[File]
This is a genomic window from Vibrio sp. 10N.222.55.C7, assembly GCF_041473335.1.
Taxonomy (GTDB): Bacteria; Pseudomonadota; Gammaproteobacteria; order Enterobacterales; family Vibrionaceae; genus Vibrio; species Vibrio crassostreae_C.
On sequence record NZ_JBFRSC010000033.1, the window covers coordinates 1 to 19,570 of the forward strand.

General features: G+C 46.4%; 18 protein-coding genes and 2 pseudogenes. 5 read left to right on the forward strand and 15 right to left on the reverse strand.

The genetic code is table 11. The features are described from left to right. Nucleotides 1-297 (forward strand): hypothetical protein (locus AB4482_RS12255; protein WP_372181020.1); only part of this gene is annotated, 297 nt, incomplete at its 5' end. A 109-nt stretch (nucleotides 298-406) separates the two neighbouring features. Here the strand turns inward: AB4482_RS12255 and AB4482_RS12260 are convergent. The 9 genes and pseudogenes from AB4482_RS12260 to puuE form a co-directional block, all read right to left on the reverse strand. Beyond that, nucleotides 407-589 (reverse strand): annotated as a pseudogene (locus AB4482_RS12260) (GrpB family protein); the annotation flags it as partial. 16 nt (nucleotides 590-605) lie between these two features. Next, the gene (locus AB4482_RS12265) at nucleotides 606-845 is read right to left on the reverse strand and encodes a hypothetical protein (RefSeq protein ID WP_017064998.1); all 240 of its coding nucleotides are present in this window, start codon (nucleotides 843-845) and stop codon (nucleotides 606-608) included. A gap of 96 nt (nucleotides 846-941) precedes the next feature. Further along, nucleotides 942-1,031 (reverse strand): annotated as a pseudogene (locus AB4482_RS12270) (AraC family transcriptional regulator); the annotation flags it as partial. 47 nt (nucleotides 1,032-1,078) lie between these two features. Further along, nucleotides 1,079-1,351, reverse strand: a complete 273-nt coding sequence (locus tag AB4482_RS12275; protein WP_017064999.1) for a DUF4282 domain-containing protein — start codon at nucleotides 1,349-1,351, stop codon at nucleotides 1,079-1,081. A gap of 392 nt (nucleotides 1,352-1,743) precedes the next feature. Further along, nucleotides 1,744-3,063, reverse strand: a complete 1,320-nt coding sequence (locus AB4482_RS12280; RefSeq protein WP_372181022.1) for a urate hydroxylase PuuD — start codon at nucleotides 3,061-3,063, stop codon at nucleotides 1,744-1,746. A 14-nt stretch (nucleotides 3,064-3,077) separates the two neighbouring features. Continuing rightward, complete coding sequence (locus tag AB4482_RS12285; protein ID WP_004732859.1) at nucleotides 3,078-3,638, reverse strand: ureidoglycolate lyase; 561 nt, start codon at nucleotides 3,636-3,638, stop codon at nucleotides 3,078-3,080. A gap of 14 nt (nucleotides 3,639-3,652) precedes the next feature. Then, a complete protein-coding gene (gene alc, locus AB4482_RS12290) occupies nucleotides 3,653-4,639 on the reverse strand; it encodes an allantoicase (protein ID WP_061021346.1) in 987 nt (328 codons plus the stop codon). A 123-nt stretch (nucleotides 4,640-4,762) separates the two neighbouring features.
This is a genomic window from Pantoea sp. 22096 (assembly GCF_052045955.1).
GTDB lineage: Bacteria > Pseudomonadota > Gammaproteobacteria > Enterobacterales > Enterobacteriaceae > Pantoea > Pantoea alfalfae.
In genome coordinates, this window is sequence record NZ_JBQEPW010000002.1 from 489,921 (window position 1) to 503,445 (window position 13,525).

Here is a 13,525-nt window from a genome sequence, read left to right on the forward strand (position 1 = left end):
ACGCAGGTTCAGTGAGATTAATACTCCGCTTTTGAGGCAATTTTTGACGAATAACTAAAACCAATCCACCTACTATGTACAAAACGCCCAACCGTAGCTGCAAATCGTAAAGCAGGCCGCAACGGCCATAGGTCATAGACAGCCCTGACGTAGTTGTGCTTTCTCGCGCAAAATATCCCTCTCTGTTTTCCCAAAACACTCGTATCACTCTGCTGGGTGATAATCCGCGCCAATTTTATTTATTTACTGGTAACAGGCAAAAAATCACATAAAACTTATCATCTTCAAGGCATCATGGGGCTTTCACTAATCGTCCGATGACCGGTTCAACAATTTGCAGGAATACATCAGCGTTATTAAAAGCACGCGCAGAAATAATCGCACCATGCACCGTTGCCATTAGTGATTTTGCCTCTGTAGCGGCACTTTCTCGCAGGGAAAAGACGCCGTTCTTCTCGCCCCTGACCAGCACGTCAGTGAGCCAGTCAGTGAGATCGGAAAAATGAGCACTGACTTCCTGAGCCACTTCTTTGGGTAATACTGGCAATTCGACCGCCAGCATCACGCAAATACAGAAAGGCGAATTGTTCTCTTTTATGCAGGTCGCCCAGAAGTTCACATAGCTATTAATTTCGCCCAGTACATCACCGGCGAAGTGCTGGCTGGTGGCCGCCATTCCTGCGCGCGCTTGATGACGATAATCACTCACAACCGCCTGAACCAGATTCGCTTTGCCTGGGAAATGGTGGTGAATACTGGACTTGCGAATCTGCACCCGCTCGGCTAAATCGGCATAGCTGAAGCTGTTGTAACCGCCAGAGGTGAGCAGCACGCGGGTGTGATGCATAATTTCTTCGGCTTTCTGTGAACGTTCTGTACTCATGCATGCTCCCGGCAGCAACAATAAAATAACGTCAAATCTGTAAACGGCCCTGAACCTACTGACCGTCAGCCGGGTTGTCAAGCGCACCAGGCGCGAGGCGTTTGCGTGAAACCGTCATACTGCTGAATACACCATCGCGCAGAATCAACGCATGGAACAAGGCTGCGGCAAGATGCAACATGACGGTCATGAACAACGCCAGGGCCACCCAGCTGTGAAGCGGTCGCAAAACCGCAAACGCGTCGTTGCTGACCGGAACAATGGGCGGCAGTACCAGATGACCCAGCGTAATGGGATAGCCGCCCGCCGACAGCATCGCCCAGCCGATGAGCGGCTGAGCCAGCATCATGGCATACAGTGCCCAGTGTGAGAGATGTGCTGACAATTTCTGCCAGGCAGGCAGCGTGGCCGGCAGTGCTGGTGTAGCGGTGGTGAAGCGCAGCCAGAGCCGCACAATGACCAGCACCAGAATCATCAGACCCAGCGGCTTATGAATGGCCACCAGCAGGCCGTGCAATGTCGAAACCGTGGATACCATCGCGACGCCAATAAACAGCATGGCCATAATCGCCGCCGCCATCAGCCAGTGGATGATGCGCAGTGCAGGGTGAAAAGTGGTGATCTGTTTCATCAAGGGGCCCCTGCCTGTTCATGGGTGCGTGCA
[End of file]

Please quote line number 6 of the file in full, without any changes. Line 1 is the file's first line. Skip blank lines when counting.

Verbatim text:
This is a genomic window from Pantoea sp. 22096 (assembly GCF_052045955.1).